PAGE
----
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“It’s expensive to fly. You burn out. You fry the machine. You melt the engine. Every creature on earth has approximately two billion heartbeats to spend in a lifetime. You can spend them slowly, like a tortoise and live to be two hundred years old, or you can spend them fast, like a hummingbird, and live to be two years old.”

–Brian Doyle, “Joyas Voladoras,” The American Scholar

Brian Doyle was an essayist, novelist and editor of Portland Magazine. Some dozen years ago while working as a software analyst and project manager, I submitted a piece to the Oregon Quarterly‘s annual essay contest. My essay was selected as one of ten finalists with Doyle as the final judge. Finalists were invited to an afternoon’s conversation at the University of Oregon campus followed by a public reading that evening.

I accepted the invitation. Doyle reviewed each essay during that afternoon. When he came to mine, he looked up over his glasses across the table. “What can I say. This is a mess. It’s beautiful, but it’s a mess. Maybe you’re a poet.” He moved on to the next essay in the stack. I didn’t attend the public reading.

Brian Doyle died of brain cancer in 2017. The Oregon Quarterly no longer holds an essay contest, reinventing itself as an arm of the university’s marketing department. I went back to writing project plans and business cases for ten years until I wrote them all.

“A hummingbird’s heart is a lot of the hummingbird. Joyas voladoras, flying jewels, the first white explorers in the Americas called them, and the white men had never seen such creatures, for hummingbirds came into the world only in the Americas.”

–ibid

The moon is full tonight, again. The dog inside barking at the moon sinking in the west early this morning. Moon-keeping time signals spring Easter and Passover holidays when she waxes full after equinox, marking Ramadan and Asian New Year when she is dark and new. The first red dogwood bracts unfurl outside the window.

I rediscovered new black ballet slippers I bought on sale in October and tucked away for now, this spring moment. I forgot them in the snow. I washed the fleece sweats and folded them (I considered giving it all away as though I’d never need fleece again.) When I brought the neighbors their groceries, they showed me a tiny Calliope hummingbird at the feeder outside the kitchen, the smallest bird in North America. It weighs as much as a ping-pong ball.

Time curves upward and hangs a heartbeat before descending. There a comes a place, recognized only in retrospect, where the arc plays out to fall, when thoughts bend toward memory over hope, wistfulness over desire.

“You can brick up your heart as stout and tight and hard and cold and impregnable as you possibly can and down it comes in an instant, felled by a woman’s second glance, a child’s apple breath, the shatter of glass in the road, the words I have something to tell you.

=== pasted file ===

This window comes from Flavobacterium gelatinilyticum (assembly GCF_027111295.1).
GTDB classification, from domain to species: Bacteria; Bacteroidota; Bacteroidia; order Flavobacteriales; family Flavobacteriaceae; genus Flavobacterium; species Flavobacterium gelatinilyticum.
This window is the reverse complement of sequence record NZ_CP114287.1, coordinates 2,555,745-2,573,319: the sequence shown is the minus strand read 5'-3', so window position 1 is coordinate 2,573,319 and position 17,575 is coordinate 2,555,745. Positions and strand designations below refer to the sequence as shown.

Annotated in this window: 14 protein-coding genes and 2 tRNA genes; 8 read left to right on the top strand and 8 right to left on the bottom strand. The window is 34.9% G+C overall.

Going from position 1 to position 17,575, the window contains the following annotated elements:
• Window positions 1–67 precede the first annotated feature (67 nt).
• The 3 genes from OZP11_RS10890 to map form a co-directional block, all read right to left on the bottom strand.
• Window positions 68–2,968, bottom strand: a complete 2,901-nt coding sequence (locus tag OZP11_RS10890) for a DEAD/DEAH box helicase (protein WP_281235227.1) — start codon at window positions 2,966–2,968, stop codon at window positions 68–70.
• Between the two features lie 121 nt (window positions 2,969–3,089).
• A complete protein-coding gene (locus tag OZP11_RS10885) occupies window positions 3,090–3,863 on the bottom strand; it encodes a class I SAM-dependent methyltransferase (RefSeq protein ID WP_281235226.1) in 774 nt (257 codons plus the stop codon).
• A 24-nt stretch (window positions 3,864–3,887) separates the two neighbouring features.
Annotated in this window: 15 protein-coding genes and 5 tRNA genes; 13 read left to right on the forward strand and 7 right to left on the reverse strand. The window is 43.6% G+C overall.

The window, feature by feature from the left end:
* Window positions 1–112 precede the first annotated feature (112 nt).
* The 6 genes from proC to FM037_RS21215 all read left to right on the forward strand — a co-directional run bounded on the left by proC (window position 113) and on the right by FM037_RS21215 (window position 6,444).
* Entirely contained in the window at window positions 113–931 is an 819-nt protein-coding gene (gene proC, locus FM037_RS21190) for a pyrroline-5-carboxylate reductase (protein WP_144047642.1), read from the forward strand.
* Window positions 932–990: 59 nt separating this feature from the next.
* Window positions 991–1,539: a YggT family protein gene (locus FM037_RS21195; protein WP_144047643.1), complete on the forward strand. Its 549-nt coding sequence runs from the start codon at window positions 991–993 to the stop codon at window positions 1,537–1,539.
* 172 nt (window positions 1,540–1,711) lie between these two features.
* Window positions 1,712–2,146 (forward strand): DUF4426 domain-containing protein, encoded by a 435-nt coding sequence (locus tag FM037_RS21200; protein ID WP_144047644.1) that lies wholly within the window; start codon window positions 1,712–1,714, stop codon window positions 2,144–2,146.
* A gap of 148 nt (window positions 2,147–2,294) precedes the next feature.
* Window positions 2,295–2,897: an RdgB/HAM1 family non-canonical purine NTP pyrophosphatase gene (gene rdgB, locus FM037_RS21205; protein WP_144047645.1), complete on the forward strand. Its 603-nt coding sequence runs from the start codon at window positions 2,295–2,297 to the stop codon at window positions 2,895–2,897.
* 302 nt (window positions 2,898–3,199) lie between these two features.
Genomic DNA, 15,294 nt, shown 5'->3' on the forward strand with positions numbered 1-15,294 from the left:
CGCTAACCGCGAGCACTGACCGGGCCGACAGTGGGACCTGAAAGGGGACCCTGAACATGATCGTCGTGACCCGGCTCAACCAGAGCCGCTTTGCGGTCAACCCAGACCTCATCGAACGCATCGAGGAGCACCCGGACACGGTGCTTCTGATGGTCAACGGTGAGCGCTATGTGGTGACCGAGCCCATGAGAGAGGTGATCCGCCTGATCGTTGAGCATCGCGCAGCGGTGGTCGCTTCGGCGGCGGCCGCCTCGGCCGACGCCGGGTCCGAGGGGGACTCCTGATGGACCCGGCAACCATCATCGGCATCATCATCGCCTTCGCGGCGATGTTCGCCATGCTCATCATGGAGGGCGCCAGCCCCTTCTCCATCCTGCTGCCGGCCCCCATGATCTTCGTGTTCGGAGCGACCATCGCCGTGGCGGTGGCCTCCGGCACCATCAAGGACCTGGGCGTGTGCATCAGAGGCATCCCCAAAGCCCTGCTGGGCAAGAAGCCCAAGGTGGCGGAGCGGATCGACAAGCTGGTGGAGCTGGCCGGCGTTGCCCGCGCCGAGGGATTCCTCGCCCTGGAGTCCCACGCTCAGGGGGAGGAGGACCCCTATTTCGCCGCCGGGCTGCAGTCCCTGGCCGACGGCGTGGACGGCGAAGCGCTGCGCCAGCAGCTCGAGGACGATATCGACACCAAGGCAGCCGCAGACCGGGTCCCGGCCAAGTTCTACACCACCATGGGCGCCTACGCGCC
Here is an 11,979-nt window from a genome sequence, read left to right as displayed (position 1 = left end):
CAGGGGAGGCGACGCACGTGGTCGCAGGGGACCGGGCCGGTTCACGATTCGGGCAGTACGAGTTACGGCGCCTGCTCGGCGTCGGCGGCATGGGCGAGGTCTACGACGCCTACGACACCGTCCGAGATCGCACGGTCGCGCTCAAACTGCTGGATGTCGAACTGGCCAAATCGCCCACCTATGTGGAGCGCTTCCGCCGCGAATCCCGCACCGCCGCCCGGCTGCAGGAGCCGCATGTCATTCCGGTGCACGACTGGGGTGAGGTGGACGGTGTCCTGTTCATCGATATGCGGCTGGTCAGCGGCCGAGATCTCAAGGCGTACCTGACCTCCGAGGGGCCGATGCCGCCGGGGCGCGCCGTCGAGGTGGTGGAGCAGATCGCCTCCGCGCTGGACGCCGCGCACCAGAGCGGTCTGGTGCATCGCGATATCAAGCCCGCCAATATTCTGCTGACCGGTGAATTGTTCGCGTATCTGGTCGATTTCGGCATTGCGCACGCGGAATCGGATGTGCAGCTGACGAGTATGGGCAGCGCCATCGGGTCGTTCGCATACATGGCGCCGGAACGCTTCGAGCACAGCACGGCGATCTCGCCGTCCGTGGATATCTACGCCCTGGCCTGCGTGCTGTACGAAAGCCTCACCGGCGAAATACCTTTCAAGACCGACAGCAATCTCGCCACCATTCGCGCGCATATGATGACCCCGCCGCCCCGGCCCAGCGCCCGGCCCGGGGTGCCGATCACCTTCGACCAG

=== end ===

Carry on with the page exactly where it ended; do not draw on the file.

Pineapple Express

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Ben

Atmospheric rivers are relatively long, narrow regions in the atmosphere – like rivers in the sky – that transport most of the water vapor outside of the tropics. These columns of vapor move with the weather carrying an amount of water equivalent to the average flow at the mouth of the Mississippi River.

https://www.noaa.gov/stories/what-are-atmospheric-rivers

The Pineapple Express blew into northern California and Oregon seven inches ago, tepid and drenched, rain dropping like coconuts, a whiff of the tropical between shower curtains, precursor to that dank cannabis strain smacking of fresh apple and mango, with a taste of pineapple, pine, and cedar, namesake of the river in the sky. It’s tepid rain, night and day, relentless. Mercy doesn’t mind venturing out to roll in the puddles so much as I swelter in a zipped rain jacket while rain from the islands streams over my lips. Flood warnings are in effect for the Siuslaw, coast fork of the Willamette, and the Mohawk.

Ben, the crazy copper Brittany Dad rescued a year ago, lived to see his second birthday only by sheer red chance of mischief and puckish soul, for such are the whims of the dog daemons favoring the foolhardy.

Ben climbs ten feet into a tree following squirrel scent and bails out again when the trail plays out, straight down, diving like a sockeye. He escapes through a breath between wooden planks to parade through the old neighborhood, weaving across streets oblivious as a carnival reveler to cars, cops, and guns. For blessed are the ginger and the rufous, ragged cheerful children of Pan, to see another spring.

Knock on wood.

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Storm Selfie

 

 

 

Pear and Pine

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The snow is gone, even the last gritty floes in the grocery store parking lot, though sorting is long. It will take more time. Wood chippers chew in the hills, shredding up branches and limbs. Wild cat sawyers pull dented trucks to the curb and wrestle chunked rounds from the medians into their pickup beds to haul home and split, cure, and sell.

The night before the scots pine was hauled up the hill off the shattered back fence, I dreamed of a crocodile—the pebbled bark rough like a reptile’s hide. I realize this only when the trunk is sawed down to stove lengths and the crew of lean young men come for approval.

Pear blossoms lace through pine boughs. Mercy and I take the long way around returning from the park and I pause to look at this strange co-mingling. I make the dog stand while I breathe in mixed flower and pitch at the corner, wave my hand along the starry branches to descry a reason. Snow levered the pine’s roots from the ground and the tree fell to its knees against the neighboring pear. There are different types of pine, as there are many different sorts of pears: lodgepole, ponderosa, western white, sugar; each pine is known by its needles and fruit. Western white, I think, but Mercy is unimpressed and takes the lead in her mouth to nudge me up the hill and home.

The pine will be logged. The pear might survive. The little brown bats are out at dusk. A rufous hummingbird, bright as a new copper penny, appeared outside the window.